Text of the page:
Could use some help treating columnaris (the slow kind)

  1. JaneGael

    JaneGael Valued Member Member

    My betta apparently came in with it and that was on the first of December 2015. He had a grey patch above one eye that I thought was discoloration. Well, in the last couple of weeks it's gotten fluffy and now I noticed a patch on the nose of one of my other bettas. I've ruled pretty much everything except the slow-growing columnaris out. I started with Seachem Paraguard since I wasn't sure what he had. The patch when from whitish back to grey, but it's not gone so its time to call in the Calvary, especially as my other boy has it now.

    I called Seachem and they recommended Focus (nitrofurantoin) and Kanaplex in equal amounts in the food. Okaaay. Théoden will probably eat almost anything if he's hungry. Elsa (he's a male - don't ask) is incredibly fussy and demands frozen red worms and brine shrimp and even then spits half of it out. I'm worried about Elsa's tank mates eating medicated food. Seachem warned me not to give it to the shrimp and snails and Elsa has a lot of snails and a few shrimp as he's very peaceful. I'm not sure it's a good idea to put them into another tank in case they are carrying the disease and my quarantine tank is full at the moment.

    The shrimp are a couple of amano and ghosts. But the snails are lovely ivory mysteries and some horned nerites as well as a lot of adorable little bladder snails. I could replace the shrimp but I'd hate to kill my beautiful snails.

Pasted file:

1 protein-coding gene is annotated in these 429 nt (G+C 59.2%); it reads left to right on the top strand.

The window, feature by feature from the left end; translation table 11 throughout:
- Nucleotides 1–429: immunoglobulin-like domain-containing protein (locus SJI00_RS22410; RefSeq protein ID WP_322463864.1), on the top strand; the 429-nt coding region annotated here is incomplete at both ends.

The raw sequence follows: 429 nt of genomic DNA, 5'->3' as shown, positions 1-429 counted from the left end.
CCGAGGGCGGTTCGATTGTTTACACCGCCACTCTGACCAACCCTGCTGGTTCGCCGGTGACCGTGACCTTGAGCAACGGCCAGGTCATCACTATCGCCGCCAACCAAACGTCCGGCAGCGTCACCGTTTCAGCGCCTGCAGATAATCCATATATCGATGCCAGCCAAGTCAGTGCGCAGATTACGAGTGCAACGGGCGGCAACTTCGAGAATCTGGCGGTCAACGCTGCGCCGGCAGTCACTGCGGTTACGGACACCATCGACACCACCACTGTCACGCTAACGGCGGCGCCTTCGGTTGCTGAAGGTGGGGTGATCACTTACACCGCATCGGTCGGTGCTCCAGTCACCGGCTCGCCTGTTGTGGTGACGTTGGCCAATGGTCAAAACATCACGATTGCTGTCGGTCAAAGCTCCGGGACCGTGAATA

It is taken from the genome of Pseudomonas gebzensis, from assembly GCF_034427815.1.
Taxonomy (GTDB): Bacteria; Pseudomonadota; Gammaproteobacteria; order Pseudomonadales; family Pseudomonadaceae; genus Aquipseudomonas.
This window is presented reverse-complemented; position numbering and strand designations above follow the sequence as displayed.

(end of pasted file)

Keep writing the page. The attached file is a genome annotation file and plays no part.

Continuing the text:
Does anyone have any suggestions?
     
  2. Coradee

    Coradee Moderator Moderator Member

    Bumping this up for you
     
  3. OP
    OP
    JaneGael

    JaneGael Valued Member Member

    I am apparently on my own with this. Other forums haven't responded either. I've read some articles on treatment, but they are general and don't tell me the exact amount of medications used. I don't want to guess. At the moment I'm leaning toward dips rather than food since Elsa is such a poor eater. I'm lucky it's the slow kind so that they aren't in danger of dying before I can figure this out.
     


  4. tfreema

    tfreema Fishlore VIP Member

    Sorry no one has answered. Someone with experience needs to happen onto the post. I have not had to deal with columnaris before. Don't even know what it is so I would have to do a lot of research putting me in the same exact spot you are at the moment.

    Can you move the shrimp and snails out temporarily while you treat the tank? Set up a temporary with a rubber maid tub? Or reverse that by making it your makeshift QT?

    Hopefully someone that has successfully beaten the disease will help out soon. Otherwise, keep researching. I hope you are able to find something that works.
     
  5. DoubleDutch

    DoubleDutch Fishlore Legend Member

    To be honest I don't know a slow or fast growing columnaris. If it is Columnaris there are meds that can be added to water instead of to the food. But how do you know it is Columnaris for sure?
     
  6. Whitewolf

    Whitewolf Well Known Member Member

    Plenty of people know about and how to treat columnaris, its pretty easy. IDK why you did not get any responses from any others on here i guess its all up to me.
    The meds you are using are the correct meds
    You can use Maracyn-2, Terramycin, or Kanamycin to cure columnaris You can mix it in their food, buy premade antibiotic food from angelsplus.com or you can dose the tank but be aware kanamycin is easy to overdose and hard on their kidneys
     
  7. uncclewis

    uncclewis Well Known Member Member

    I am currently treating it, and I am using kanaplex. One of my loaches cut his mouth and that stuff took hold